Quakertown, one of the oldest settlements of colonial America is on the western edge of the town of Lewes, Sussex County, On The Delaware. It was founded by fifteen Quaker families of the Society of Friends, as early as 1725, thought to be before Lewestowne was laid out as a village. There are records of elections, court actions, etc., and there stood a pillory and a whipping post.
Quakertown took in the area what is known now as Westcoats Corners as well as the Quakertown of today. The road through the settlement was named ' Shankland's Lane' , named after Rhodes Shankland who had surveyed the settlements of the area, as well as having 'laid out' the town of Lewes., and one of the oldest families of colonial Lewes. There is one house, a wood frame structure, built by Rhodes Shankland, still being occupied. It is dated back to 1767 and the Marshall Coverdale family, he a marine engineer, his wife and three daughters, live there.
Within the last few years , as the area has began to grow again, families living in Quakertown and surrounding area, have taken rein to revive it as a community. Delving into old records they have learned of ancient “Quakertowne” . These families have gathered at the home of James T. Lank, a former magistrate of Lewes, and elected him mayor and call his home 'Town Hall”. Secretary & Treasurer has been handed to Mrs. Helen Short Quillen, wife of Coast Guard Surfman, John Quillen.
Everything is entirely of an unofficial procedure, but the community expects to get a lot of pleasure and fun out of their own little individual town.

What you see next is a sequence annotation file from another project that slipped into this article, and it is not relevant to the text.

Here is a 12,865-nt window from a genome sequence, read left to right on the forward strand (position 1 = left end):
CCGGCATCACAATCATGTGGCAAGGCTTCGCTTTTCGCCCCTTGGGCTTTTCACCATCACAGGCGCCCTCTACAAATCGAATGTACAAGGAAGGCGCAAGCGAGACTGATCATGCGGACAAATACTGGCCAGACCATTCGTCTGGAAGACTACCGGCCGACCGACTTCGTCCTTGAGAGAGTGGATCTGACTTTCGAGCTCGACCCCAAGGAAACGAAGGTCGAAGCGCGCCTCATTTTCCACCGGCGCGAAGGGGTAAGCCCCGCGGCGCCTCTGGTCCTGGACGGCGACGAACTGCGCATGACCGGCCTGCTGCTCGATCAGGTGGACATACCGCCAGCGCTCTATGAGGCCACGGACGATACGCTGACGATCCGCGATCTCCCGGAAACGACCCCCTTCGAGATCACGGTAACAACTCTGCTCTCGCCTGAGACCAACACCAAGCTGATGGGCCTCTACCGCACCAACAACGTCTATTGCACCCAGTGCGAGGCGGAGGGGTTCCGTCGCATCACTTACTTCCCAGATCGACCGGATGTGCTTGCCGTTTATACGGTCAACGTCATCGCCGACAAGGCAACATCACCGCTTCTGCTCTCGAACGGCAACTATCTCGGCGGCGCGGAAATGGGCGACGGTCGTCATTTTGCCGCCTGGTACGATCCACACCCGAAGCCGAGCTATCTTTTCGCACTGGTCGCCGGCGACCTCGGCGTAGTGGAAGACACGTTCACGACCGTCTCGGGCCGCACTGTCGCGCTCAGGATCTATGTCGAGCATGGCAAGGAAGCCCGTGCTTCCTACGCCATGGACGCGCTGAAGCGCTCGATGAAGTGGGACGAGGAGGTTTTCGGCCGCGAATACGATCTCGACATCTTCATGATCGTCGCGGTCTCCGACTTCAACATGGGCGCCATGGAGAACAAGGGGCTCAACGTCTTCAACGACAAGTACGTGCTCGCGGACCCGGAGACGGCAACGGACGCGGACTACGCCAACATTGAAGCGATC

Kenneth Givens, resident, whose wife is the Mayors daughter, Dorothy, and owner and operator of the Sequoia Inn there in the village, has been named 'Historian'.
After 1791, after the county seat was moved to Georgetown, sixteen miles west, Quqakertown was called Prettymanville, for the family of Gideon Prettyman. , large land owner, whose home was built on the site of the whipping post and court yard. Early on, colonial times, there is the name of Shanklandville in this area, near by the Methodist Church , Ebenezaer., the grave yard still there, stones and all.
Who lives there now; Rev. Howard Davis, retired minster, George Marsh, carpenter, William 'Zip' Rice, service station operator, Colin McNichol, plant nursery and florist, Frank Tharp, mechanic, Baily Maull, farmer, Alton Brittingham, Lewes official, John Quillen, Coast Guard Lighthouse Keeper, Ken Givens, surveyor, Marshall Coverdale and Lank.
Abstract of Tuesday, January 14, 1941, Wilmington New Journal news article by Virginia F. Cullen.